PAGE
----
Competition from Other Crops to Hurt Sunflower Output

Mar 03, 2021
After reaching the highest level in more than a decade in 2020, Canadian sunflower production is expected to fall back to earth this year.
Robert Deraas, the Minnesota-based general manager of Scoular’s sunflower and bird food business in Winkler, Man., said the big crop in 2020 was driven by strong demand and higher prices. However, he admitted growers may be inclined to seed other crops this year. “There’s much more crop competition than last year (from) all major and specialty crops. It’s made it more difficult, more competitive for sunflowers in this marketplace,” he said.
Last year, Canadian sunflower planted area jumped to almost 112,000 acres, an increase of more than 46%. Production climbed to 101,300 tonnes, the largest crop since 101,900 tonnes in 2009. American sunflower production increased last year as well, rising 52% to 1.35 million tonnes amid a sharp increase in planted area as well as average yields.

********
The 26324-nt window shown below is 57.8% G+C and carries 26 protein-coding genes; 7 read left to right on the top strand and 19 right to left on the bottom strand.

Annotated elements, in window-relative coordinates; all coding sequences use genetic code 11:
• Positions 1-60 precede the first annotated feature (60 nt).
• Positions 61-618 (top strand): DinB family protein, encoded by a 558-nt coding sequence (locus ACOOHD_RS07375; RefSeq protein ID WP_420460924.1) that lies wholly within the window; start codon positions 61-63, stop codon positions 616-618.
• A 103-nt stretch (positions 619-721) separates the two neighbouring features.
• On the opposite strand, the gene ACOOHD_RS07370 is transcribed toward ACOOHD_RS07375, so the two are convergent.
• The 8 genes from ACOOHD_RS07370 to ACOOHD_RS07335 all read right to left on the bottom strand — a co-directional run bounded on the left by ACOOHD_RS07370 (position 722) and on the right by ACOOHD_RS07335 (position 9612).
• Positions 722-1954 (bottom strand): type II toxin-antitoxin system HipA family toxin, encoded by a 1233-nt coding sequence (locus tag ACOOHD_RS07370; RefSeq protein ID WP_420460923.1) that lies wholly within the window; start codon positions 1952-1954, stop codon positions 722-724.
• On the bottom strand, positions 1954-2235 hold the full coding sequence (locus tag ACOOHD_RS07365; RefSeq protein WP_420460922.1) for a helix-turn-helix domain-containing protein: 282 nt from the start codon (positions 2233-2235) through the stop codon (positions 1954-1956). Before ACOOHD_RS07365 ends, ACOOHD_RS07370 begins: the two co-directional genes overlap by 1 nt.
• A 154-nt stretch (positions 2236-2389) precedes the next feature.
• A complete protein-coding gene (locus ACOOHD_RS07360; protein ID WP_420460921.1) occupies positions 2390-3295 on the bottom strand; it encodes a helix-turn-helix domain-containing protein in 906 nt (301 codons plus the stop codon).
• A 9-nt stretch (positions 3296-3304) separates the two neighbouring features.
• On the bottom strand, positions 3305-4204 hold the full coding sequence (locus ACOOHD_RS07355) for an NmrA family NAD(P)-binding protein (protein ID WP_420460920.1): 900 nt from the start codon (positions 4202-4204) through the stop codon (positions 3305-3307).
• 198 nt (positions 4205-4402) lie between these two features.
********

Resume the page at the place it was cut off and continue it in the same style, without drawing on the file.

In its first new-crop supply-demand estimates released in January, Agriculture Canada projected new-crop sunflower seeded area at 86,485 acres, down 22% from 2020.
Sunflower prices in the leading US market have continued their upward trend of the past few weeks, with oil-type sunflower prices at North Dakota crushers currently ranging from about US$20.75 to $21.15/cwt. New-crop US prices run from about US$21 to $21.25/cwt.
Still, Deraas said sunflowers do offer growers plenty of benefits, including a later harvest date and relative market stability. He admitted the COVID-19 pandemic has hurt confection-type sunflowers, with a drop in snacking. However, he maintained that sunflower demand for bird feeding, both in terms of oil and confection, has remained strong.
“The demand is very stable and not subject so much to the highs and lows of world price fluctuations,” he said. “We fully expect acres will go down in 2021 and the price will be at or near 2020 levels.”
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